I keep saying spring is approaching and I keep getting disappointed by the cold weather.  But it’s going to happen soon, so we’ve been gearing up for tick season. There are a few new initiatives underway for tracking ticks and tickborne diseases in Canadian dogs and cats. Check out the recent post at PetsAndTicks.com for

The snowfall we had on the weekend notwithstanding, spring is here. As the weather warms up in Ontario (and other regions), we have to once again think more about ticks. Once the temperature reaches ~4C, hungry ticks that didn’t feed in the fall will come out, looking for food. Accordingly, tick prevention for people and

“Use it and lose it” is often said when it comes to antibiotic resistance concerns. Every time we use an antibiotic (in a person or animal), there’s some potential for resistance to emerge. The more we use antibiotics, and the worse we use them, the greater the risk, generally speaking.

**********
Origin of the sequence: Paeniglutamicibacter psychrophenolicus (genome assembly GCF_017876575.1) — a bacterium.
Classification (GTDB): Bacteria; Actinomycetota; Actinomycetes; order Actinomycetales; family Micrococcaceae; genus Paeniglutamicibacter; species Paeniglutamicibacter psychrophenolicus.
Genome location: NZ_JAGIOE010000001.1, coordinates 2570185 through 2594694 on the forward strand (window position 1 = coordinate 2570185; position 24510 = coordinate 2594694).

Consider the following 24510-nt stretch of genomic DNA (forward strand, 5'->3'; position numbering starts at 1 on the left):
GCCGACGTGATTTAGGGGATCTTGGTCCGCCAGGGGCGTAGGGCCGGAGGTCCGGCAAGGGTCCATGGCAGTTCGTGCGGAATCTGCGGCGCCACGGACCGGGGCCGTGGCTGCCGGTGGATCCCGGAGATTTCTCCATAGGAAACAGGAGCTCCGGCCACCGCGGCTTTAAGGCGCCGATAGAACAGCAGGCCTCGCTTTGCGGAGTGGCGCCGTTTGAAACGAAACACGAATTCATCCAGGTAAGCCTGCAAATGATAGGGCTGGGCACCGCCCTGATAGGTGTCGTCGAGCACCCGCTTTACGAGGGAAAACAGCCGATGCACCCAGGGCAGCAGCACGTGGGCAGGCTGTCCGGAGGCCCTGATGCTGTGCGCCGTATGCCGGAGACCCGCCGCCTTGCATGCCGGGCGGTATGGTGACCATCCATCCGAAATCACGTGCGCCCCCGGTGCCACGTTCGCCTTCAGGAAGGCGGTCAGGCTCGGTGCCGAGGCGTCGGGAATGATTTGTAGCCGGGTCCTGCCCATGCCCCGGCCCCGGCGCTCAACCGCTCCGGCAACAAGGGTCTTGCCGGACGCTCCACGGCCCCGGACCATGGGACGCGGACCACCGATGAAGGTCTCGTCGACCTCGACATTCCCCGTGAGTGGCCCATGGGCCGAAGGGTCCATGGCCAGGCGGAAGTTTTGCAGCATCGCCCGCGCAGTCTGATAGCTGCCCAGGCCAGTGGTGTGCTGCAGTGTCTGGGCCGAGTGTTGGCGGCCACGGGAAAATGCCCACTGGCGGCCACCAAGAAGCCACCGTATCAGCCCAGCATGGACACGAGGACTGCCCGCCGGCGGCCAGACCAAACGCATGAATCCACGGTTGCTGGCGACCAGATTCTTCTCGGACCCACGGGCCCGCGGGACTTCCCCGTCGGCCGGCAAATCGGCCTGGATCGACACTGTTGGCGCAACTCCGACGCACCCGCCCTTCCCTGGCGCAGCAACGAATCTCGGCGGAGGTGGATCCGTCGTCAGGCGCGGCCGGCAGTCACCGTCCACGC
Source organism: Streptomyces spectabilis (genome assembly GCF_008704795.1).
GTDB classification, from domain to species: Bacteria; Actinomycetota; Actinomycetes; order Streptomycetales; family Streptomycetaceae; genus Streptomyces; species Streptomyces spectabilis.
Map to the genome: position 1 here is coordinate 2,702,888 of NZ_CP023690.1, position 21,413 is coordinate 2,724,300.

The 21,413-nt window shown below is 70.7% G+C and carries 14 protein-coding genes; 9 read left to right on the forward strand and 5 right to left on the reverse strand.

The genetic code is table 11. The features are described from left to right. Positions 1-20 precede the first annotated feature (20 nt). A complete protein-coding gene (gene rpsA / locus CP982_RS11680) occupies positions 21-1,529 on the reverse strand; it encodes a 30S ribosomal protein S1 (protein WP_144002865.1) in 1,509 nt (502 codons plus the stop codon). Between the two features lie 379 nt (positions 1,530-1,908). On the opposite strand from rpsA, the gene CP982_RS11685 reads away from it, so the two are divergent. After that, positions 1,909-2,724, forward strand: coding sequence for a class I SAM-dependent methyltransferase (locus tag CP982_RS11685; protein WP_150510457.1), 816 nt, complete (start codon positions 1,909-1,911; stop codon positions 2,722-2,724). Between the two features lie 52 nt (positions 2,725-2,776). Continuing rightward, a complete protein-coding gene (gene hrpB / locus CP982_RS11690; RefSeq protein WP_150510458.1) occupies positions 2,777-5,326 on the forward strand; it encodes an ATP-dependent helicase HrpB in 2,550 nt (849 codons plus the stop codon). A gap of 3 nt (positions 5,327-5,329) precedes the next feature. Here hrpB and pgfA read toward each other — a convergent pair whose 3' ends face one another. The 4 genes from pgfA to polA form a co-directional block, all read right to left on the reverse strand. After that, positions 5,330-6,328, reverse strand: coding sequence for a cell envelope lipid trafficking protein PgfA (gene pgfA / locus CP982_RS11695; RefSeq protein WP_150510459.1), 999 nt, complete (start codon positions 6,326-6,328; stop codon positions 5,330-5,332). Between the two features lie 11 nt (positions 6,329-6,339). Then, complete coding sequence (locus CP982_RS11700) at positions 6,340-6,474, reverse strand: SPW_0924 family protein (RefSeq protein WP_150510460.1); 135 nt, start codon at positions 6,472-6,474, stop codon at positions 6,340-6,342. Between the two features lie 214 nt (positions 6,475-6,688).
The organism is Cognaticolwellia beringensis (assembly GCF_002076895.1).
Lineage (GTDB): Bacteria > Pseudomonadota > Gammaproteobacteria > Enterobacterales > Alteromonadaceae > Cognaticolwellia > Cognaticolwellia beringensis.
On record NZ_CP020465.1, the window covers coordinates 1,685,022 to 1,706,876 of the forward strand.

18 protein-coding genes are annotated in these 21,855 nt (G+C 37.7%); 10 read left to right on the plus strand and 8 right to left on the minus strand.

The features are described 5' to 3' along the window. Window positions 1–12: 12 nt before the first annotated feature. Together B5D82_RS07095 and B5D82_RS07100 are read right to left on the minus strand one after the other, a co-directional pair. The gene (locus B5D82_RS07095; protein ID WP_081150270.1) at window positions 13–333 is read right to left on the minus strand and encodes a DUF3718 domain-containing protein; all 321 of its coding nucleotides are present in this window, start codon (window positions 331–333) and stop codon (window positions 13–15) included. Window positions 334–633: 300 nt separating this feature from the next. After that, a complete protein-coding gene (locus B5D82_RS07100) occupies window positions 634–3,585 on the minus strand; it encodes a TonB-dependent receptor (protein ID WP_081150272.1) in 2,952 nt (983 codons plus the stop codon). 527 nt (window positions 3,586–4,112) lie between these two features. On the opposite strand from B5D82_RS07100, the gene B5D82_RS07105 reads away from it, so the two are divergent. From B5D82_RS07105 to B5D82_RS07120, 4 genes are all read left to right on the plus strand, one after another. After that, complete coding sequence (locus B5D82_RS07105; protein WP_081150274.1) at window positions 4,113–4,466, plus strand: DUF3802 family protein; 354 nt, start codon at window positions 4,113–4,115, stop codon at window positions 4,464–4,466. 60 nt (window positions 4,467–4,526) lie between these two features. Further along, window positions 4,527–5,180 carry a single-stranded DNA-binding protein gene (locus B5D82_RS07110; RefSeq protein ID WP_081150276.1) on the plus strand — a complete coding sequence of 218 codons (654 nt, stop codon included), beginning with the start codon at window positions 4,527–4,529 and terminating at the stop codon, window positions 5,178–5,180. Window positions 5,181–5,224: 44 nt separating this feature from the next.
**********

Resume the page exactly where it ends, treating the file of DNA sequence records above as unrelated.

Questions about the (rampant) use

If you’d asked me a few years ago, I wouldn’t have said that’s a question I’d expect to get (daily). However, we’re in a different world tick-wise now, so it’s a common and understandable question, particularly because of our tick tracking efforts.

  • The answer is no/possibly/maybe later.

How’s that for a straight answer?

We are

Minus 20C weather is supposed to have some benefits – at least that’s what we try to tell ourselves. (Maybe we’re just trying to justify why we haven’t migrated south.)

I’ve written about leptospirosis a few times recently, given the horrible lepto season we’ve been having. This bacterial disease isn’t new, but there have been

My lab has been spending a lot of time on Lyme disease over the past couple of years. It’s a fascinating (and frustrating) disease to work on, and we need to learn a lot more about it. In this region, we’re seeing clear changes in tick populations and the diseases they carry. With climate change,